Netflix might have upset many users by raising the price of its HD plan by $1 to $9.99 per month. To overcome the price rise, many could be considering splitting their Netflix account with a friend or a relative, but this will be counted as a kind of light piracy, says a report from The Next Web.
Is password sharing a threat to Netflix?
An article by MarketWatch includes comments from Goldman Sachs Analyst Heath Terry, who suggests the possible intent of Netflix behind targeting the HD plan. “We believe a targeted price change like this is designed to reduce excessive password sharing by incentivizing users to switch to the 1-screen plan,” Terry said.
The price of both single screen streaming plans and the two-screen HD plan is the same at $7.99. An important question is whether password sharing outside the home is really a piracy threat to major companies like Netflix.
The answer to this is no, but this does not mean that it is not prevalent, the report says. In a study earlier this year, Parks Associates found that nearly 57% of the U.S. households access an over-the-top video account, which could be Netflix, Hulu or HBO Go, but 11% of Netflix, 10% of Hulu Plus and 5% of Amazon Prime Instant Video subscribers make use of an account for which payments are made by someone else.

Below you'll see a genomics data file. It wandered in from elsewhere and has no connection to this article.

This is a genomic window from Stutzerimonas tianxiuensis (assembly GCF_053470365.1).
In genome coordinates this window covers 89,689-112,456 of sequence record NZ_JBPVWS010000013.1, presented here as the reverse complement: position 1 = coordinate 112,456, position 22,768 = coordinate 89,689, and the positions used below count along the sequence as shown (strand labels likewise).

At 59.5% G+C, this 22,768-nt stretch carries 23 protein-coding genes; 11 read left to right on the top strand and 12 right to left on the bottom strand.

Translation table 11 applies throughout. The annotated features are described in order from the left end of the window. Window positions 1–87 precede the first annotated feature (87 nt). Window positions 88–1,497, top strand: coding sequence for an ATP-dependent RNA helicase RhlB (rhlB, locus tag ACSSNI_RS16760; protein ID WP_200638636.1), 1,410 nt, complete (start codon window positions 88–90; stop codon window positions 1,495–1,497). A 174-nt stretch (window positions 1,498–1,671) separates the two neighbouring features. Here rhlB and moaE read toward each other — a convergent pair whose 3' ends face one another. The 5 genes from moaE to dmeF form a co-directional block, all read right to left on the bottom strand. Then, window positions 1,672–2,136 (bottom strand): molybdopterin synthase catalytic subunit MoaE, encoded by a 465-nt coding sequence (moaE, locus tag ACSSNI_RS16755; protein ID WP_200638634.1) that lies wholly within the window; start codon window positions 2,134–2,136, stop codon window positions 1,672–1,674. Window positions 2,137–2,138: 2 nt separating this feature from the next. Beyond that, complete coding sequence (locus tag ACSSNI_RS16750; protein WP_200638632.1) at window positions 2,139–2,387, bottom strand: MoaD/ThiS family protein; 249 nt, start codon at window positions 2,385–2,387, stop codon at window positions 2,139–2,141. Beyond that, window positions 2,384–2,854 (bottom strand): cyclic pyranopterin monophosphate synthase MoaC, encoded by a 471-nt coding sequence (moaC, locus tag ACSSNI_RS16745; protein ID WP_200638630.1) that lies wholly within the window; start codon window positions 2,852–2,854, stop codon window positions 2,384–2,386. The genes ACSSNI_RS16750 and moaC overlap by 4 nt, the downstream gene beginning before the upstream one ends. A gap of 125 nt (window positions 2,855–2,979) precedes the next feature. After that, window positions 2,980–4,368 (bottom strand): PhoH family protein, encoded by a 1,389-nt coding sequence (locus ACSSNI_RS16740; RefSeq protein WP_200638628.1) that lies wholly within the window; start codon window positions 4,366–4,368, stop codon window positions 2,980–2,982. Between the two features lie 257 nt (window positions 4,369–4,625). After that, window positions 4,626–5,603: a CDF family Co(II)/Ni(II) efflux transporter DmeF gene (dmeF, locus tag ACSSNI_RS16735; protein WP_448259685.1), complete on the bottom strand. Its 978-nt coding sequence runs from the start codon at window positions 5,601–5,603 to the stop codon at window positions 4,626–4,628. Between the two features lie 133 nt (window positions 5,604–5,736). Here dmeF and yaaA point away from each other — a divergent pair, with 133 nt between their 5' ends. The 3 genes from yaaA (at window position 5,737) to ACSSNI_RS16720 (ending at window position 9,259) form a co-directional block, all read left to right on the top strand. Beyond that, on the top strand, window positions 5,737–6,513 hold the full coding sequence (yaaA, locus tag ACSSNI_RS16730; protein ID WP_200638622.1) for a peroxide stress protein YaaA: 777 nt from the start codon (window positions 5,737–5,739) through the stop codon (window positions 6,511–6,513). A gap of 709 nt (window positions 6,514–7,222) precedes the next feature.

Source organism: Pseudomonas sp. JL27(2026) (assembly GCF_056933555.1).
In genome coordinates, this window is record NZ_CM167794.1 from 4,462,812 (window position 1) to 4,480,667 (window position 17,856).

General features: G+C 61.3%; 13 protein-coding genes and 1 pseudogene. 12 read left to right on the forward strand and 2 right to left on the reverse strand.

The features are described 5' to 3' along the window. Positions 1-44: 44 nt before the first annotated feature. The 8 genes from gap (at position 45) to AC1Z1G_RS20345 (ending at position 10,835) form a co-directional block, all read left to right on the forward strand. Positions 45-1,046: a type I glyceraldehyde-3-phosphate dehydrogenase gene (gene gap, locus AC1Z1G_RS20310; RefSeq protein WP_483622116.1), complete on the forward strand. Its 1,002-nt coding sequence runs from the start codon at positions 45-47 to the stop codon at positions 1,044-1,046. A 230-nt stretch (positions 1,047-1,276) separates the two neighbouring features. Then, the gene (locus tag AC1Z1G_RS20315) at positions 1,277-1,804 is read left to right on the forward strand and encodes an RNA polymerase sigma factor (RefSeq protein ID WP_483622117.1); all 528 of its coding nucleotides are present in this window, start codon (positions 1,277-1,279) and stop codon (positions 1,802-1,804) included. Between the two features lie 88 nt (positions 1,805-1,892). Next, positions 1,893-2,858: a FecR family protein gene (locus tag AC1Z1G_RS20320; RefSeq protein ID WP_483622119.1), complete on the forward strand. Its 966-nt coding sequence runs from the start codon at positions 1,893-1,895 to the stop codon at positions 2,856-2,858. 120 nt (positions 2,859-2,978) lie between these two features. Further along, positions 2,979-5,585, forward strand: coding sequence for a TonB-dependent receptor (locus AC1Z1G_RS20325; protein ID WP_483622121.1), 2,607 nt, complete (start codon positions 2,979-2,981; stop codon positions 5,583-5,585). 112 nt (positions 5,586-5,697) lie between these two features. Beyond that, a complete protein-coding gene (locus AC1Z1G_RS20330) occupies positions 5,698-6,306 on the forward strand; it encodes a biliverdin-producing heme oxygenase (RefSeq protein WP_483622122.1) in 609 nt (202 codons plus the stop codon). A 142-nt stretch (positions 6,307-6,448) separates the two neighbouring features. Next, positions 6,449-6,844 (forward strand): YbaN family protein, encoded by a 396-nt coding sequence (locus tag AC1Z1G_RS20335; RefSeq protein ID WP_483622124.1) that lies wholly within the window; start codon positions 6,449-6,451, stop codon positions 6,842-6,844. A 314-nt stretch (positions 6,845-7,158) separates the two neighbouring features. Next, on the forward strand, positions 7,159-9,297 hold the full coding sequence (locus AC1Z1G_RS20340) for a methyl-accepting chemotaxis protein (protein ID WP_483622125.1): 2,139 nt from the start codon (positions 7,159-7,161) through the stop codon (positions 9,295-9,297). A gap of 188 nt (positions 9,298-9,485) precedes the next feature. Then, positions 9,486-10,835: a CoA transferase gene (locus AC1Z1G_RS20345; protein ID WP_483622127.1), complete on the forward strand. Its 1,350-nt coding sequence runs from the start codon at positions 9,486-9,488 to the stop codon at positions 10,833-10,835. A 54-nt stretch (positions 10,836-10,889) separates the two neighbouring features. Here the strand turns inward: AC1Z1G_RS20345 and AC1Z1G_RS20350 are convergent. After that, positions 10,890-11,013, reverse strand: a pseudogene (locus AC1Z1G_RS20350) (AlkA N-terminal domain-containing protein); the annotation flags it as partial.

The biggest users of the password sharing trend are young adults in the age group of 18-24. About 22% of the users who were part of the survey admitted that they used a video account that did not belong to them.
Password sharing could become a crime one day
Park Associates estimates that the industry is incurring losses of $500 million per year due to “illicit password sharing.” So, is the price hike really about the sharing of passwords?
If past on-the-record comments by Netflix CEO Reed Hastings are considered, then the answer to the question is no, but this does not mean that the company condones this practice. Even if someone shares passwords with friends just to watch the latest episode of Game of Thrones, then it is a very marginal form of privacy, the report says.
The concept of password sharing will surely gain more prominence when cord-cutting becomes the norm and nearly all modern media consumption is comprised of these subscriptions.